[16] National Public Radio, Biden Moves to Restrict Noncompete Agreements, Saying They’re Bad For Workers (July 9, 2021), https://www.npr.org/2021/07/09/1014366577/biden-moves-to-restrict-non-compete-agreements-saying-theyre-bad-for-workers.

[17] Mark Lemley & Orly Lobel, Supporting Talent Mobility and Enhancing Human Capital: Banning Noncompete Agreements to Create Competitive Job Markets, Day One Project, 10 (Jan. 2021), https://9381c384-0c59-41d7-bbdf-62bbf54449a6.filesusr.com/ugd/14d834_5a463eb009844f37a1e952025642c748.pdf; Response of Najah Farley, An Act Concerning Non-Compete Agreements SB-906: Labor and Public Employees Committee Joint Favorable Report (March 23, 2021), https://www.cga.ct.gov/2021/JFR/S/PDF/2021SB-00906-R00LAB-JFR.PDF; see also infra at “What Mechanisms are Available to Enforce Non-Competes.”

[18] White House Fact Sheet supra note 6.

[19] Alexander J.S. Colvin & Heidi Shierholz, Noncompete Agreements, Economic Policy Institute

Economic Policy Institute (Dec. 10, 2019), https://www.epi.org/publication/noncompete-agreements/.

[20] John W. Lettieri, Noncompete Agreements and American Workers—Testimony before the Senate Committee on Small Business, Economic Innovation Group (Nov. 14, 2019), https://eig.org/news/testimony-before-the-senate-committee-on-small-business-noncompete-agreements-and-american-workers.

[21] Colvin supra note 19.

[22] White House Fact Sheet supra note 6.

[23] Ayesha Bell Hardaway, The Paradox of the Right to Contract: Noncompete Agreements as Thirteenth Amendment Violations, The Paradox of the Right to Contract: Noncompete Agreements as Thirteenth Amendment Violations, 39 Seattle U. L. Rev. 957, 959 (2016).

[24] Id. at 10-11.

[25] Id. at 4.

[26] Marx supra note 5 at 3, 27.

[27] Id. at 11.

[28] Matthew Johnson, Kurt Lavetti, & Michael Lipsitz, The Labor Market Effects of Legal Restrictions on Worker Mobility (June 6, 2020), 4, https://ssrn.com/abstract=3455381.

[29] Karla Walter, The Freedom to Leave, Center for American Progress (Jan 9, 2019), https://www.americanprogress.org/issues/economy/reports/2019/01/09/464831/the-freedom-to-leave/.

[30] See e.g., Uniform Trade Secrets Act (making a uniform definition of trade secrets and creating claims that can be brought in federal court when there is a misappropriation of trade secrets. 47 states, including the District of Columbia have adopted the Uniform Trade Secrets Act); Economic Espionage Act, 18 U.S.C § 1831-1839 (making it a federal crime to receive, purchase, or possess a misappropriated trade secret).

[31] See Brian Yeh, Protection of Trade Secrets: Overview of Current Law and Legislation, Congressional Research Service (April 22, 2016), available at: https://fas.org/sgp/crs/secrecy/R43714.pdf.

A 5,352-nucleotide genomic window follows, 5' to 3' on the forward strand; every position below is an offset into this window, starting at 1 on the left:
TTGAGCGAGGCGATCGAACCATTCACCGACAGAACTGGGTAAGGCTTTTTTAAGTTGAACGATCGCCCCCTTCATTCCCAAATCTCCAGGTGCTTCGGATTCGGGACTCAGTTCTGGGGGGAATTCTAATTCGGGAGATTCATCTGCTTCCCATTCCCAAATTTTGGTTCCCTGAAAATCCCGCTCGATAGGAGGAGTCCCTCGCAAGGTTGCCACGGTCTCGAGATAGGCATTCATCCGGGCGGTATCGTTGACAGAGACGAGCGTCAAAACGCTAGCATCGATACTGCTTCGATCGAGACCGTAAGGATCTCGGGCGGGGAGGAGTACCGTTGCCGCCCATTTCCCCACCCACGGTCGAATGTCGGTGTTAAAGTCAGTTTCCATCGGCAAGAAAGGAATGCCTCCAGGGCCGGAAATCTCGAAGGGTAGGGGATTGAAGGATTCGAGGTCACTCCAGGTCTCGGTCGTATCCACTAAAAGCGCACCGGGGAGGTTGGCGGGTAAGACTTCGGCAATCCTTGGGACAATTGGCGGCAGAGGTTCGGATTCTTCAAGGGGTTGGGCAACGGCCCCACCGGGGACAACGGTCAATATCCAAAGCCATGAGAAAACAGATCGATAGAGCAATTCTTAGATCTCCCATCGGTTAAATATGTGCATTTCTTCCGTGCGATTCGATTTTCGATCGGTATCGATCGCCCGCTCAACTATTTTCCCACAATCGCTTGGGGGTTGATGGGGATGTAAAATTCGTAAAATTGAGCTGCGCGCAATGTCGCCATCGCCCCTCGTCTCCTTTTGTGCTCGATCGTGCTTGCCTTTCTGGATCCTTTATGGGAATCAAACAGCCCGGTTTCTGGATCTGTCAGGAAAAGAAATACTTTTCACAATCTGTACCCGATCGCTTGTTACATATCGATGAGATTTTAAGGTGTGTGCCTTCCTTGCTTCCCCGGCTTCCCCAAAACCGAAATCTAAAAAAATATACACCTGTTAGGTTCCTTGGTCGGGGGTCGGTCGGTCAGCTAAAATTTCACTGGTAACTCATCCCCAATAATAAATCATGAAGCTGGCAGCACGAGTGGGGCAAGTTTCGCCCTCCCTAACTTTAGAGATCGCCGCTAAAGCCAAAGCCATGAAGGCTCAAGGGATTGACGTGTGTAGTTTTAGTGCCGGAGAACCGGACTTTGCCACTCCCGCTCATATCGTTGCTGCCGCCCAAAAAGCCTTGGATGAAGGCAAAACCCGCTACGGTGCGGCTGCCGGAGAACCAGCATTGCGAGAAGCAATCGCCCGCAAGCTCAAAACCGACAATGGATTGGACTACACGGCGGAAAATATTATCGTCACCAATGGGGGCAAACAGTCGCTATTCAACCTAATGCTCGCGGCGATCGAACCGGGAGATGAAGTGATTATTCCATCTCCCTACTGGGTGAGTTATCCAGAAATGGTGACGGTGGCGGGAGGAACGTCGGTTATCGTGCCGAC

[32] Scott V. Heck, Employee’s Duty of Loyalty May Fill Non-Compete Void, Scarinci Hollenbeck Attorneys at Law (Jan. 25, 2019), https://scarincihollenbeck.com/law-firm-insights/labor-employment/duty-of-loyalty-nj-non-compete.

[33] Lettieri supra note 20.

[34] Walter supra note 29.

[35] Id.

[36] White House Fact Sheet supra note 6.

[37] Walter supra note 29.

[38] Workplace Fairness, Your Rights: Non-Compete Agreements, Workplace Fairness (last visited Nov. 1, 2021), https://www.workplacefairness.org/non-compete-agreements#4.

[39] Id.

[40] Lemley supra note 17 at 5.

[41] White House Fact Sheet supra note 6.

[42] The Workforce Mobility Act, S. 483/H.R. 1367 (117th Cong. 2021); Freedom to Compete Act, S. 2375 (117th Cong. 2021).

[43] Charles A. Sullivan, Non-Competes in a Downsizing World, 8 San Diego L. Rev. 677, 681 (2021).

[44] See e.g., Cal. Bus. & Prof. Code § 16600; CT St 42-110b (2019); Illinois Freedom to Work Act, 820 ILCS 90/10 (2017); Maine, 26 M.R.S.A. § 599-A (2019); MD Code, Lab & Emp., § 3-716 2019 (2019); Massachusetts Noncompetition Agreement Act, MA st 149 s 24L; NH ST § 275:70 (2019); Or. St. 653.295 (2020); Wash St. 49.62.020 (2020); see also, Testimony of Najah Farley, In Support of Proposed B23-494, Ban on Non-Compete Agreements Amendment Act of 2019: Hearing Before the Council of the District of Columbia, (Dec. 6, 2019), https://s27147.pcdn.co/wp-content/uploads/NELP-Testimony-DC-Council-Non-Compete-bill.pdf.

[45] Department of the Treasury, Office of Economic Policy, Non-compete Contracts: Economic Effects and Policy Implications, March 2016, at 4; Cal. Bus. & Prof. Code § 16600.

[46] California Code, Labor Code – LAB § 925.

[47] Lisa Nagele-Piazza, Are Noncompetes Enforceable During the Pandemic, SHRM (Oct. 1, 2020), https://www.shrm.org/resourcesandtools/legal-and-compliance/state-and-local-updates/pages/are-noncompetes-enforceable-during-the-covid-19-pandemic.aspx.

[48] Id.

[49] Id.

[50] Nagele-Piazza supra note 47; see also Mark P. Carey, Covid-19 and Noncompetition Agreements: 4 Situations Where they Are Not Enforceable, Carey & Associates, P.C. (March 30, 2020), https://capclaw.com/covid-19-and-noncompetition-agreements-4-situations-where-they-are-not-enforceable/.

[51] Illinois Freedom to Work Act, 820 ILCS 90/10(c) (2021).

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About the Author

Najah Farley

Senior Staff Attorney, National Employment Law Project